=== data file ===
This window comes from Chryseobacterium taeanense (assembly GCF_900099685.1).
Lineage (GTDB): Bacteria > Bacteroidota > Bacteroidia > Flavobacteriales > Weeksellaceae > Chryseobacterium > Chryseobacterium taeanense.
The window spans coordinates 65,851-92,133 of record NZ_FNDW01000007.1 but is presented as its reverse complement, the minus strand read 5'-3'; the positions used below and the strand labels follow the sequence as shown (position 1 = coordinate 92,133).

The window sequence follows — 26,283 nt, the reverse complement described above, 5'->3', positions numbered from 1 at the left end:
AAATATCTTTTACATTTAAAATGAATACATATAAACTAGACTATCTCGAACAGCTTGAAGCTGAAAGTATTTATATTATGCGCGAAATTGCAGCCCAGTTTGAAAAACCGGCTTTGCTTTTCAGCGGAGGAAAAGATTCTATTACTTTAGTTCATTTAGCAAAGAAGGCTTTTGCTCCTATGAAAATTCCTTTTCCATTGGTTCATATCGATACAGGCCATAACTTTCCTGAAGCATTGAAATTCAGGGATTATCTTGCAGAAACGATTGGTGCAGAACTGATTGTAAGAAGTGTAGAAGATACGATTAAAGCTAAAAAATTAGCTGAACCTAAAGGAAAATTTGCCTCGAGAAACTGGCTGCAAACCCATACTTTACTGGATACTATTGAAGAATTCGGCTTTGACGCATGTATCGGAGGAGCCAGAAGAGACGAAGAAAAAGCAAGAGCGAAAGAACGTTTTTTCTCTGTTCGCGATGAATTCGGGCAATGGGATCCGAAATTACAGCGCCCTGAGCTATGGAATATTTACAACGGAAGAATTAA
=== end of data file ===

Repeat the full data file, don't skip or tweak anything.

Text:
This window comes from Chryseobacterium taeanense (assembly GCF_900099685.1).
Lineage (GTDB): Bacteria > Bacteroidota > Bacteroidia > Flavobacteriales > Weeksellaceae > Chryseobacterium > Chryseobacterium taeanense.
The window spans coordinates 65,851-92,133 of record NZ_FNDW01000007.1 but is presented as its reverse complement, the minus strand read 5'-3'; the positions used below and the strand labels follow the sequence as shown (position 1 = coordinate 92,133).

The window sequence follows — 26,283 nt, the reverse complement described above, 5'->3', positions numbered from 1 at the left end:
AAATATCTTTTACATTTAAAATGAATACATATAAACTAGACTATCTCGAACAGCTTGAAGCTGAAAGTATTTATATTATGCGCGAAATTGCAGCCCAGTTTGAAAAACCGGCTTTGCTTTTCAGCGGAGGAAAAGATTCTATTACTTTAGTTCATTTAGCAAAGAAGGCTTTTGCTCCTATGAAAATTCCTTTTCCATTGGTTCATATCGATACAGGCCATAACTTTCCTGAAGCATTGAAATTCAGGGATTATCTTGCAGAAACGATTGGTGCAGAACTGATTGTAAGAAGTGTAGAAGATACGATTAAAGCTAAAAAATTAGCTGAACCTAAAGGAAAATTTGCCTCGAGAAACTGGCTGCAAACCCATACTTTACTGGATACTATTGAAGAATTCGGCTTTGACGCATGTATCGGAGGAGCCAGAAGAGACGAAGAAAAAGCAAGAGCGAAAGAACGTTTTTTCTCTGTTCGCGATGAATTCGGGCAATGGGATCCGAAATTACAGCGCCCTGAGCTATGGAATATTTACAACGGAAGAATTAA